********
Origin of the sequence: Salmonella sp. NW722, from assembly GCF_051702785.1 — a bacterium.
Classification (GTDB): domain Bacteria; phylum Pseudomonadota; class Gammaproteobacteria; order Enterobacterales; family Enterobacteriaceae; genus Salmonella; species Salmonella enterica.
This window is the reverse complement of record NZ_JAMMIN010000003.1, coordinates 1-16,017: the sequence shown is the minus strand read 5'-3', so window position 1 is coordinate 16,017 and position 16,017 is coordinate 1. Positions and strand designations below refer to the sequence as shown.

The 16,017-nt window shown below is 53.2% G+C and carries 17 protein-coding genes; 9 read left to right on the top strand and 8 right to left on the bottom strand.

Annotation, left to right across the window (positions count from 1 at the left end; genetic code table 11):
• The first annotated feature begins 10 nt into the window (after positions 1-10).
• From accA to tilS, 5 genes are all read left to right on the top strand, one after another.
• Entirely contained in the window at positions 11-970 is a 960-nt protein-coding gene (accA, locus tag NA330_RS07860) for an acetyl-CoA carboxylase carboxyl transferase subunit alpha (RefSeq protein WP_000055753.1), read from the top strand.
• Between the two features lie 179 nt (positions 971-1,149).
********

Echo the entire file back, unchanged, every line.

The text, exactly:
Origin of the sequence: Salmonella sp. NW722, from assembly GCF_051702785.1 — a bacterium.
Classification (GTDB): domain Bacteria; phylum Pseudomonadota; class Gammaproteobacteria; order Enterobacterales; family Enterobacteriaceae; genus Salmonella; species Salmonella enterica.
This window is the reverse complement of record NZ_JAMMIN010000003.1, coordinates 1-16,017: the sequence shown is the minus strand read 5'-3', so window position 1 is coordinate 16,017 and position 16,017 is coordinate 1. Positions and strand designations below refer to the sequence as shown.

The 16,017-nt window shown below is 53.2% G+C and carries 17 protein-coding genes; 9 read left to right on the top strand and 8 right to left on the bottom strand.

Annotation, left to right across the window (positions count from 1 at the left end; genetic code table 11):
• The first annotated feature begins 10 nt into the window (after positions 1-10).
• From accA to tilS, 5 genes are all read left to right on the top strand, one after another.
• Entirely contained in the window at positions 11-970 is a 960-nt protein-coding gene (accA, locus tag NA330_RS07860) for an acetyl-CoA carboxylase carboxyl transferase subunit alpha (RefSeq protein WP_000055753.1), read from the top strand.
• Between the two features lie 179 nt (positions 971-1,149).